This 52-year-old lady presented with a reddish lump that she had noticed on her lower back for a month or two. It was painless and otherwise she felt well. She wasn’t sure whether it had increased in size.
She had a significant past medical history including breast cancer – for which she had a lumpectomy six years ago – well-controlled diabetes, hypertension and asthma. Despite all this, she generally kept herself fit and usually only attended for her scheduled disease reviews. She was being prescribed metformin, amlodipine and salbutamol inhalers – none of which had been started recently.
Examination revealed a small, reddish, ill-defined and non-tender lump on her lower back. The patient herself wondered if the lump was simply the effect of friction on her back. She had recently deliberately lost weight and was attributing the lump to her ‘bony spine’ rubbing on the driver’s seat of her new car. This seemed a plausible theory.
• Local trauma
• Sebaceous cyst
• Pyogenic granuloma
• Diabetic skin complication
• Skin secondary
It’s always tempting to collude with a patient’s self-diagnosis. But certain aspects of this story didn’t ring true. For one thing, she rarely attended, and so must have been concerned that this was more than a simple pressure effect. And for another, the lesion wasn’t sore, which didn’t fit with her theory.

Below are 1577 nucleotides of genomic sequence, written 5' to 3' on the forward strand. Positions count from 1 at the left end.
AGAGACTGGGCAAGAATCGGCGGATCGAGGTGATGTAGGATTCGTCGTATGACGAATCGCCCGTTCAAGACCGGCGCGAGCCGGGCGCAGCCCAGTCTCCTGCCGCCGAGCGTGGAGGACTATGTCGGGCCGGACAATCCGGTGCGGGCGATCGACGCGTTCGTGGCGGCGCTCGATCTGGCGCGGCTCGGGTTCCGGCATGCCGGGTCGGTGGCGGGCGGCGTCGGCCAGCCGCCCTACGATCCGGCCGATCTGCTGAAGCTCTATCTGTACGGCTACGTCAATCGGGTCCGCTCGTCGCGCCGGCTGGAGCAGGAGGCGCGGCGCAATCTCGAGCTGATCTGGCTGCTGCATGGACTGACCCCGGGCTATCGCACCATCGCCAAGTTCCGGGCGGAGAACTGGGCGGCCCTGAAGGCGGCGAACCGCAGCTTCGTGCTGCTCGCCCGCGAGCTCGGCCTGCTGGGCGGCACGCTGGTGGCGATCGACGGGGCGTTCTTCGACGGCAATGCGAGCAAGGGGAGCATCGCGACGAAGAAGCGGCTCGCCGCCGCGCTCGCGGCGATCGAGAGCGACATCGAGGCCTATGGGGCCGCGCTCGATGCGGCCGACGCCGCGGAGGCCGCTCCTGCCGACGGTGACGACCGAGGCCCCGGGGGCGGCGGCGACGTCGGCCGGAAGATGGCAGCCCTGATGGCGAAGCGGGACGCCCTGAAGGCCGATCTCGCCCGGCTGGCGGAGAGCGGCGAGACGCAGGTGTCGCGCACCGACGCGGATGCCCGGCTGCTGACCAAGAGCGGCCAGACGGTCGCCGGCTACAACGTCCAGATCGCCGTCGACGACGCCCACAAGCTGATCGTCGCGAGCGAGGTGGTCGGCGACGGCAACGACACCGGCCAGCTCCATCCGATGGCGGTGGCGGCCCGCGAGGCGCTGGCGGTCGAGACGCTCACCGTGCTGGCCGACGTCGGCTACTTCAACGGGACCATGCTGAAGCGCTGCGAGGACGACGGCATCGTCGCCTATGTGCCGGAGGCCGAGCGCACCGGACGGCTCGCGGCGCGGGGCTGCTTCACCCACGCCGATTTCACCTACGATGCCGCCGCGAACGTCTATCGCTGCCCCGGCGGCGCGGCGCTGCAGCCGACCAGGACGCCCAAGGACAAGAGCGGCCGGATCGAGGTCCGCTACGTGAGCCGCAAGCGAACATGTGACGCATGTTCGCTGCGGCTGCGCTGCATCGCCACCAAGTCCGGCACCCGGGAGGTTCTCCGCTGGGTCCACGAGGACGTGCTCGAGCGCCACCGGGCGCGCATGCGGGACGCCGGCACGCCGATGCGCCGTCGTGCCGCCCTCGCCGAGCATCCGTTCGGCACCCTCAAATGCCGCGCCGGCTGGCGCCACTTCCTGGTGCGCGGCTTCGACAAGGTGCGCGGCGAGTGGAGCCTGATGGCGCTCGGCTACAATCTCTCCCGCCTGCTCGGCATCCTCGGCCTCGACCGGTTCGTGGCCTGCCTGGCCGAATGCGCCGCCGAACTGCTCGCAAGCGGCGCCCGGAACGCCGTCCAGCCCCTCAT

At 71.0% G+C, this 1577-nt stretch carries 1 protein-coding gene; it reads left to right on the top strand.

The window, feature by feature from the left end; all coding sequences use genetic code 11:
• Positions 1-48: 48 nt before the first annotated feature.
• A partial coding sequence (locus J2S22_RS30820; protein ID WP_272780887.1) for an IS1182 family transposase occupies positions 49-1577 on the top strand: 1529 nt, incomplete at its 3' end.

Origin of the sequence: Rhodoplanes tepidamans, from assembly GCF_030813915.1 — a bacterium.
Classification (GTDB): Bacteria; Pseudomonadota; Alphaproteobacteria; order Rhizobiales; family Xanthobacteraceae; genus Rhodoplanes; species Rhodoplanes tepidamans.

Plenty of other skin lesions, such as sebaceous cysts, dermatofibromas and pyogenic granulomas look similar to this lesion. But none were a precise fit, because of its location and odd appearance.
Patients with diabetes are, of course, prone to a variety of skin complications, such as granuloma annulare and necrobiosis lipoidica. But again, her lesion wasn’t typical of any of these.
That left a skin secondary from her breast carcinoma as a possibility – a differential I thought highly unlikely given its site well away from the original primary, and the fact she was so well.
The hidden clue
As I pondered the possibilities, she commented that it was odd that she still seemed to be losing weight despite having stopped dieting. Immediately, alarm bells rang.
Unexplained weight loss is always an ominous symptom in primary care, and the combination of this, her past history of breast cancer, and this difficult-to-explain skin lesion suddenly put disseminated carcinoma on top of the list.
Getting on the right track
Clearly, the next step was to get this lesion biopsied urgently. Sadly, this confirmed a skin metastasis from her primary breast cancer.
She is now under review by her oncologist to decide the best way forward – but, clearly, her prognosis is limited.
Dr Keith Hopcroft is a GP in Laindon, Essex
Skin metastasis from primary breast cancer Secondary skin metastasis